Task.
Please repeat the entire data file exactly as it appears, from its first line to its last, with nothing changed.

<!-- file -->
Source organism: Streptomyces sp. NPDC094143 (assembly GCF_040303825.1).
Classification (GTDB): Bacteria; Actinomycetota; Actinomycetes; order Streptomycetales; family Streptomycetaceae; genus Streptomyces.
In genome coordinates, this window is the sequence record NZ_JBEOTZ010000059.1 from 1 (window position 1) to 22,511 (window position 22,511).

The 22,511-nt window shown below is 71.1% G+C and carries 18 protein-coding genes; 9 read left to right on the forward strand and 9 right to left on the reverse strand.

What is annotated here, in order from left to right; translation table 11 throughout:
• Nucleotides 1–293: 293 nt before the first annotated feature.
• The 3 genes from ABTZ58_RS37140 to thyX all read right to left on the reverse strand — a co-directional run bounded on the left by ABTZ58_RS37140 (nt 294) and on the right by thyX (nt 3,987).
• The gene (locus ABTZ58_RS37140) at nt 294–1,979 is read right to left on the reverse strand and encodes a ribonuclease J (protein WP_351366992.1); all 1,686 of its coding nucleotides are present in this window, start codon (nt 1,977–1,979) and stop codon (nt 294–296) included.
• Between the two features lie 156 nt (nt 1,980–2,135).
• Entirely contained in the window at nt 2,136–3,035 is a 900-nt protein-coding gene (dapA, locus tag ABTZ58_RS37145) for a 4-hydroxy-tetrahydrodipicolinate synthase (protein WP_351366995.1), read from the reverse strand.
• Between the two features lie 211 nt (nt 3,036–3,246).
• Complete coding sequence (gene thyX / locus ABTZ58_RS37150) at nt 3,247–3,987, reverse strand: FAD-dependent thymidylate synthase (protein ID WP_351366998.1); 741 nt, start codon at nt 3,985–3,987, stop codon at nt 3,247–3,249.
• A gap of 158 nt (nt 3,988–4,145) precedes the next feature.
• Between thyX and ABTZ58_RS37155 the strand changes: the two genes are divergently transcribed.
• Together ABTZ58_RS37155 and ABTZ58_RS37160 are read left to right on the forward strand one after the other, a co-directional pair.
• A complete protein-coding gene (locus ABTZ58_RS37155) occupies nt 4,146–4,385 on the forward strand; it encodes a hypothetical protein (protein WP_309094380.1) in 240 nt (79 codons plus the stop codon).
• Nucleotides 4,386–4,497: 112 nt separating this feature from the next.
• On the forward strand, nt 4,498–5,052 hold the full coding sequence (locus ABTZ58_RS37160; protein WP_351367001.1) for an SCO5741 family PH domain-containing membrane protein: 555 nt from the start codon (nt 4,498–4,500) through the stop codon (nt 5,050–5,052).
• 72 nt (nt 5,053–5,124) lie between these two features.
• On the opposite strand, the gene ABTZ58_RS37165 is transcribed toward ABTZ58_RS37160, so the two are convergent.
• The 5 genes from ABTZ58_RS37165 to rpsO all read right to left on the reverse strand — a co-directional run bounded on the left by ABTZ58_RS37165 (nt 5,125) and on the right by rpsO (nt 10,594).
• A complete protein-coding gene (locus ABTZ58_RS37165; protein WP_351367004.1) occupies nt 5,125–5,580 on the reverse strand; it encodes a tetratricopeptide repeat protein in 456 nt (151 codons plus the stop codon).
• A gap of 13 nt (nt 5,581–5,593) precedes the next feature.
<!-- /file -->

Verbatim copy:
Source organism: Streptomyces sp. NPDC094143 (assembly GCF_040303825.1).
Classification (GTDB): Bacteria; Actinomycetota; Actinomycetes; order Streptomycetales; family Streptomycetaceae; genus Streptomyces.
In genome coordinates, this window is the sequence record NZ_JBEOTZ010000059.1 from 1 (window position 1) to 22,511 (window position 22,511).

The 22,511-nt window shown below is 71.1% G+C and carries 18 protein-coding genes; 9 read left to right on the forward strand and 9 right to left on the reverse strand.

What is annotated here, in order from left to right; translation table 11 throughout:
• Nucleotides 1–293: 293 nt before the first annotated feature.
• The 3 genes from ABTZ58_RS37140 to thyX all read right to left on the reverse strand — a co-directional run bounded on the left by ABTZ58_RS37140 (nt 294) and on the right by thyX (nt 3,987).
• The gene (locus ABTZ58_RS37140) at nt 294–1,979 is read right to left on the reverse strand and encodes a ribonuclease J (protein WP_351366992.1); all 1,686 of its coding nucleotides are present in this window, start codon (nt 1,977–1,979) and stop codon (nt 294–296) included.
• Between the two features lie 156 nt (nt 1,980–2,135).
• Entirely contained in the window at nt 2,136–3,035 is a 900-nt protein-coding gene (dapA, locus tag ABTZ58_RS37145) for a 4-hydroxy-tetrahydrodipicolinate synthase (protein WP_351366995.1), read from the reverse strand.
• Between the two features lie 211 nt (nt 3,036–3,246).
• Complete coding sequence (gene thyX / locus ABTZ58_RS37150) at nt 3,247–3,987, reverse strand: FAD-dependent thymidylate synthase (protein ID WP_351366998.1); 741 nt, start codon at nt 3,985–3,987, stop codon at nt 3,247–3,249.
• A gap of 158 nt (nt 3,988–4,145) precedes the next feature.
• Between thyX and ABTZ58_RS37155 the strand changes: the two genes are divergently transcribed.
• Together ABTZ58_RS37155 and ABTZ58_RS37160 are read left to right on the forward strand one after the other, a co-directional pair.
• A complete protein-coding gene (locus ABTZ58_RS37155) occupies nt 4,146–4,385 on the forward strand; it encodes a hypothetical protein (protein WP_309094380.1) in 240 nt (79 codons plus the stop codon).
• Nucleotides 4,386–4,497: 112 nt separating this feature from the next.
• On the forward strand, nt 4,498–5,052 hold the full coding sequence (locus ABTZ58_RS37160; protein WP_351367001.1) for an SCO5741 family PH domain-containing membrane protein: 555 nt from the start codon (nt 4,498–4,500) through the stop codon (nt 5,050–5,052).
• 72 nt (nt 5,053–5,124) lie between these two features.
• On the opposite strand, the gene ABTZ58_RS37165 is transcribed toward ABTZ58_RS37160, so the two are convergent.
• The 5 genes from ABTZ58_RS37165 to rpsO all read right to left on the reverse strand — a co-directional run bounded on the left by ABTZ58_RS37165 (nt 5,125) and on the right by rpsO (nt 10,594).
• A complete protein-coding gene (locus ABTZ58_RS37165; protein WP_351367004.1) occupies nt 5,125–5,580 on the reverse strand; it encodes a tetratricopeptide repeat protein in 456 nt (151 codons plus the stop codon).
• A gap of 13 nt (nt 5,581–5,593) precedes the next feature.